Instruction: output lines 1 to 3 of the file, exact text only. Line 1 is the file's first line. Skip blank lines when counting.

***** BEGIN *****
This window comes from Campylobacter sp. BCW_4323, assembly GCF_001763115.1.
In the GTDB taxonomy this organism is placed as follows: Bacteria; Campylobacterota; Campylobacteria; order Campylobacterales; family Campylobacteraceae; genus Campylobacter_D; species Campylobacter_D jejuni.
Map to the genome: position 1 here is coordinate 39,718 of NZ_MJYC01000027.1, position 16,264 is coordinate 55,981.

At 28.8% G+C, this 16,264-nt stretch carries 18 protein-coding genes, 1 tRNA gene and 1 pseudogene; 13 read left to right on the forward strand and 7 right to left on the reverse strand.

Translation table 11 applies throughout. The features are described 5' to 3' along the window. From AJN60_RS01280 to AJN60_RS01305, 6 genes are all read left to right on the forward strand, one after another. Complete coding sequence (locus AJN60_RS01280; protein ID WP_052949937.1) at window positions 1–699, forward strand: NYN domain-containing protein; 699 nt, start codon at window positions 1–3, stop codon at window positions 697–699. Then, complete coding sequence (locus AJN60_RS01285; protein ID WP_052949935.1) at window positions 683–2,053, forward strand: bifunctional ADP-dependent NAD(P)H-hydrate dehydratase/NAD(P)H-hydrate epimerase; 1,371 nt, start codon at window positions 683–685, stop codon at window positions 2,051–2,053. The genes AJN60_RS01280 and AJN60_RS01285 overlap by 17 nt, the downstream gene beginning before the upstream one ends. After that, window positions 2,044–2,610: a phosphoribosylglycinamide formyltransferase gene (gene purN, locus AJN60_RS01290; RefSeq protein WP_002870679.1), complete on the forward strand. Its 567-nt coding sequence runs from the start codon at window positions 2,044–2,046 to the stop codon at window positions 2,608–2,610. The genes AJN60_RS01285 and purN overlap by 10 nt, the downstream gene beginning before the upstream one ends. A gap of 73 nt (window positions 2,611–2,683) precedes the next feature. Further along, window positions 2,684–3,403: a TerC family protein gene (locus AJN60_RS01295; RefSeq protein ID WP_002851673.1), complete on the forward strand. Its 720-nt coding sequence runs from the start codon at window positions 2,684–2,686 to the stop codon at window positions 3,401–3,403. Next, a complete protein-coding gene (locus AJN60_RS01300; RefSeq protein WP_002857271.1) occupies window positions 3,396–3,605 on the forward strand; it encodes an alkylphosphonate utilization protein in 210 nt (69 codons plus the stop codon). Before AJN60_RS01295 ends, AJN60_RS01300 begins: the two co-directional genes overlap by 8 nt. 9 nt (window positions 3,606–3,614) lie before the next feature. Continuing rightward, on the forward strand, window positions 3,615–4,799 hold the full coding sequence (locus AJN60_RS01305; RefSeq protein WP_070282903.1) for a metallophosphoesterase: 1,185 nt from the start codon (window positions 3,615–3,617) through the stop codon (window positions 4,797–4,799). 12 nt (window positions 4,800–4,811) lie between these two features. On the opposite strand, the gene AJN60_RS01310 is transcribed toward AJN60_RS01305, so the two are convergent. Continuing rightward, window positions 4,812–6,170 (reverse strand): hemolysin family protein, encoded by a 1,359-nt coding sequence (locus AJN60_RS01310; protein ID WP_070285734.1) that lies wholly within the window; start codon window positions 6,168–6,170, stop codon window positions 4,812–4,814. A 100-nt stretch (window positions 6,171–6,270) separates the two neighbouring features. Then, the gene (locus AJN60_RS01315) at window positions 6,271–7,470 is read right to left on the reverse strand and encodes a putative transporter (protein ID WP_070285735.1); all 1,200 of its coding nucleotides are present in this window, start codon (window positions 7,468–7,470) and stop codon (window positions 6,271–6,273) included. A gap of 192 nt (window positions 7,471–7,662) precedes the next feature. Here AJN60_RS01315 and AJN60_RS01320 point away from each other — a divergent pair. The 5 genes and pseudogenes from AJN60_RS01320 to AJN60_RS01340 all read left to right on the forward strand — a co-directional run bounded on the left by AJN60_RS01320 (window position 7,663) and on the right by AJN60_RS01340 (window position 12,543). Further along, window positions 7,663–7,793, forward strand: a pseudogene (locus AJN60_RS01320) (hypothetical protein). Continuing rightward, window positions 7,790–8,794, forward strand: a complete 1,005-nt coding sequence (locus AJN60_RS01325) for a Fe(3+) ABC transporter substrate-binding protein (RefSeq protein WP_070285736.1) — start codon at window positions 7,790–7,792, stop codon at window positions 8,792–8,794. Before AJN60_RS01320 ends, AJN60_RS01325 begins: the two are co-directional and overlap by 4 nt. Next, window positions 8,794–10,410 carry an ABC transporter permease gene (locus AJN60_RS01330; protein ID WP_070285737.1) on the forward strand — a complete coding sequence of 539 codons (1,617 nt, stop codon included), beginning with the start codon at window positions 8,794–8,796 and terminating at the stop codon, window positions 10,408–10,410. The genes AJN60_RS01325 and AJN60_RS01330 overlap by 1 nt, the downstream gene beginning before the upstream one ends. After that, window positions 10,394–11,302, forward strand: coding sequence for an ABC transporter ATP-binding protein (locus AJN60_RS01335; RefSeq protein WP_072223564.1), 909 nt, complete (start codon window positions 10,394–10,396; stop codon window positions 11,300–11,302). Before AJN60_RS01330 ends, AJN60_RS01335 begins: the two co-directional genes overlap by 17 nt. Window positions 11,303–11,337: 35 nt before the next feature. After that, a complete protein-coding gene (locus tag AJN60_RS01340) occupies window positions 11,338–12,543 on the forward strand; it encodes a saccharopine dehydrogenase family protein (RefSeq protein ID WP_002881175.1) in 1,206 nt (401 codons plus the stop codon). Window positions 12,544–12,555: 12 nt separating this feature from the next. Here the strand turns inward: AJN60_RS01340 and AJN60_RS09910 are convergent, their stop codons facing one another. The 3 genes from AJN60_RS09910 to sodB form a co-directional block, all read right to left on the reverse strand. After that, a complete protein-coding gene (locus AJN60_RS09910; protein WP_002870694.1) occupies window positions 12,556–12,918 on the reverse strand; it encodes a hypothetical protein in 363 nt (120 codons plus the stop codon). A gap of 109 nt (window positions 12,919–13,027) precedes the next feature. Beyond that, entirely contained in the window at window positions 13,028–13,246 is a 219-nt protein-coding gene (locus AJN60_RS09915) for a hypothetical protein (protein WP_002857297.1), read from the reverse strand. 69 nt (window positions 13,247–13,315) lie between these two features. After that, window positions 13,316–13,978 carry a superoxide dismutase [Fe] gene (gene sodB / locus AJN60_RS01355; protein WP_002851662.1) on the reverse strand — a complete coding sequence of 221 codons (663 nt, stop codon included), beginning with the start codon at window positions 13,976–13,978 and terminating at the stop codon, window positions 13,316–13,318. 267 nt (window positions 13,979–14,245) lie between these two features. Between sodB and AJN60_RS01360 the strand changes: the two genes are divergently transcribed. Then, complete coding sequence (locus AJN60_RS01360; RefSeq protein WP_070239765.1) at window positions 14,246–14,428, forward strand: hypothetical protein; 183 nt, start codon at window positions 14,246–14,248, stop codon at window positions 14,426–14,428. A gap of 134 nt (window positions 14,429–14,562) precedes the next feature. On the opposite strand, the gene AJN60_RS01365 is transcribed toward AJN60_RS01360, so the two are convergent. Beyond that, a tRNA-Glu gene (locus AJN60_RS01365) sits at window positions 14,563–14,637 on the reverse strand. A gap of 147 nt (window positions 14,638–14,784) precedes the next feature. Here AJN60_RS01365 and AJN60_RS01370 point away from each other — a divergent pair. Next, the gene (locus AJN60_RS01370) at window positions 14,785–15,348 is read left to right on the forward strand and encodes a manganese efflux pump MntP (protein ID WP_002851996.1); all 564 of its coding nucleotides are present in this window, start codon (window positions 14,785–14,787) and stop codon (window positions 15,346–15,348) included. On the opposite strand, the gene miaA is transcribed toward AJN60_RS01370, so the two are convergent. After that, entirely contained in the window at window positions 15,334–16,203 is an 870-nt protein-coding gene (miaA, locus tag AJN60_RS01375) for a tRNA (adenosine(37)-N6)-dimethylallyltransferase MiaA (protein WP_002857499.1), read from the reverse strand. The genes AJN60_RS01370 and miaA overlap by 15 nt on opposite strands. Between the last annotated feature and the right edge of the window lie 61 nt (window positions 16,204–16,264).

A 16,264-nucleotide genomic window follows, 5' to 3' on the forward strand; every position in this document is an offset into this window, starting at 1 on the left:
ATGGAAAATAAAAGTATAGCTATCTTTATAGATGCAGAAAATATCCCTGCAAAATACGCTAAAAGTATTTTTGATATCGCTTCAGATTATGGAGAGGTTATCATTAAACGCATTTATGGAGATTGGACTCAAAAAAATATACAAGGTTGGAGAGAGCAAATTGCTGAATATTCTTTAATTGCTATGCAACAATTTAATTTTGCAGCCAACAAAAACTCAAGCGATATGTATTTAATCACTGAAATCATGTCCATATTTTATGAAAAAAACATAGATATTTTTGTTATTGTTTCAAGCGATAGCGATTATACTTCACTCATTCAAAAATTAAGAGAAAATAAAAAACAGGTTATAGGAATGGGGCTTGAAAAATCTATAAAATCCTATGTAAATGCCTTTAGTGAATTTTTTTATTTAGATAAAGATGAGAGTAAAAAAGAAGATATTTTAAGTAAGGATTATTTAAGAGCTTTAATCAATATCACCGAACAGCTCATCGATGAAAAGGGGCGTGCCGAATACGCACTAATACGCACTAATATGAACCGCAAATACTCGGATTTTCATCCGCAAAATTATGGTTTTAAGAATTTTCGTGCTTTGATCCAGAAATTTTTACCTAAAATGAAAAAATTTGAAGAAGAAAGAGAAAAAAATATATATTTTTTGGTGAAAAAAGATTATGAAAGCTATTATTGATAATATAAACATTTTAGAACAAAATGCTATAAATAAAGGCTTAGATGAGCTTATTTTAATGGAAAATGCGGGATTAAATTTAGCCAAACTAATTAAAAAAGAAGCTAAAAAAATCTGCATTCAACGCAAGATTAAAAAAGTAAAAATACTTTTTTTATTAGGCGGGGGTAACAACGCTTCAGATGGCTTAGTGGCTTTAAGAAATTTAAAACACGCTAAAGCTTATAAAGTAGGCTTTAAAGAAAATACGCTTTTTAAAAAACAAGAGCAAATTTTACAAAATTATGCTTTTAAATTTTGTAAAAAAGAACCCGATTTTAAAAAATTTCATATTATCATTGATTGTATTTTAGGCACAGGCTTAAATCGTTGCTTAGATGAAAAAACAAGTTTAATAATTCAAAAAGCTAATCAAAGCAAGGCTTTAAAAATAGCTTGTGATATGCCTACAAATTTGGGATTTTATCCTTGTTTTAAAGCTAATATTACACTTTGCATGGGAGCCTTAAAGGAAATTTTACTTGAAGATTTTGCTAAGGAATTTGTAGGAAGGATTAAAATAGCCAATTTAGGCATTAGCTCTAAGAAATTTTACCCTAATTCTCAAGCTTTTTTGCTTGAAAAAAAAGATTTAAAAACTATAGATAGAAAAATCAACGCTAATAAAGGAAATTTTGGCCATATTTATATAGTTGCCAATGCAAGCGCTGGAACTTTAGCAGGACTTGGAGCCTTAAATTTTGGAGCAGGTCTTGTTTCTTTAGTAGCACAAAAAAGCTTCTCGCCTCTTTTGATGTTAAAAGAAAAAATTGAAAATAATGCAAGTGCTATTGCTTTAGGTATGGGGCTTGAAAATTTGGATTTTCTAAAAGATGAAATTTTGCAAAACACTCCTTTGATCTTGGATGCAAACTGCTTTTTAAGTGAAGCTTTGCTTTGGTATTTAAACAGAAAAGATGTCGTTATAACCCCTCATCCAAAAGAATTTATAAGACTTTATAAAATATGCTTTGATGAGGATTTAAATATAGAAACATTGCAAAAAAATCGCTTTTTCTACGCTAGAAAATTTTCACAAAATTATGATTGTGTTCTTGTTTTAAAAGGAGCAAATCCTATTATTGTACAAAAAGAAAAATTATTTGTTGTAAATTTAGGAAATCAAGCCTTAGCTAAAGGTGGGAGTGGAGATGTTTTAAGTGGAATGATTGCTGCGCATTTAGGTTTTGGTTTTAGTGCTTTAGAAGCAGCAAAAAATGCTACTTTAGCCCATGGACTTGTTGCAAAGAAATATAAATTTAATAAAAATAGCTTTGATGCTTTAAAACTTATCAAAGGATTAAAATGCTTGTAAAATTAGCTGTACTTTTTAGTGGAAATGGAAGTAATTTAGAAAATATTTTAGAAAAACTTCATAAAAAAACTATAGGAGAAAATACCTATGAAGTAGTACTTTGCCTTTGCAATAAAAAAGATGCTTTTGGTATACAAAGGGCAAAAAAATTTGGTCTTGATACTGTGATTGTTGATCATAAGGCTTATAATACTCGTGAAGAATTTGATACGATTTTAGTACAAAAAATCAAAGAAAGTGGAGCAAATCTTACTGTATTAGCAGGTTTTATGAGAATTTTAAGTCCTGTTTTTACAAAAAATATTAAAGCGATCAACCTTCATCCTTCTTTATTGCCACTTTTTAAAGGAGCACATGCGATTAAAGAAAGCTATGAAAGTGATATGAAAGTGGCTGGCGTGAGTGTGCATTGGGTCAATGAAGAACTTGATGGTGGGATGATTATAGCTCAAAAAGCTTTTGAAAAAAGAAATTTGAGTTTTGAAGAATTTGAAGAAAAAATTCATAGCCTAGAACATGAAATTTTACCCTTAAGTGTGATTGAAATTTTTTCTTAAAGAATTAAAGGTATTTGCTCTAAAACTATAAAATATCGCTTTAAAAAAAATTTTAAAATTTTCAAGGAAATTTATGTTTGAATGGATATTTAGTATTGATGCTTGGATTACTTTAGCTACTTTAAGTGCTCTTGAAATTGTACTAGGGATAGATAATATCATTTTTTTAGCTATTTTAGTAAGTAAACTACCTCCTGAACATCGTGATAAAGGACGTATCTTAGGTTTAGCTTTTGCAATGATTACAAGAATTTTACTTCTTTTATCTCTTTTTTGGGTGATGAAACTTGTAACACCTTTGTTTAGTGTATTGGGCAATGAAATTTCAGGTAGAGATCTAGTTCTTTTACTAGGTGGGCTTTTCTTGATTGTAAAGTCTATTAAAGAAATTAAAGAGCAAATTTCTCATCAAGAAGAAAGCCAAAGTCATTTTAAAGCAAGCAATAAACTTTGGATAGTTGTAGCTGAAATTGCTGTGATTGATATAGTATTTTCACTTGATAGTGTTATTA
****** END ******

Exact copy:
This window comes from Campylobacter sp. BCW_4323, assembly GCF_001763115.1.
In the GTDB taxonomy this organism is placed as follows: Bacteria; Campylobacterota; Campylobacteria; order Campylobacterales; family Campylobacteraceae; genus Campylobacter_D; species Campylobacter_D jejuni.
Map to the genome: position 1 here is coordinate 39,718 of NZ_MJYC01000027.1, position 16,264 is coordinate 55,981.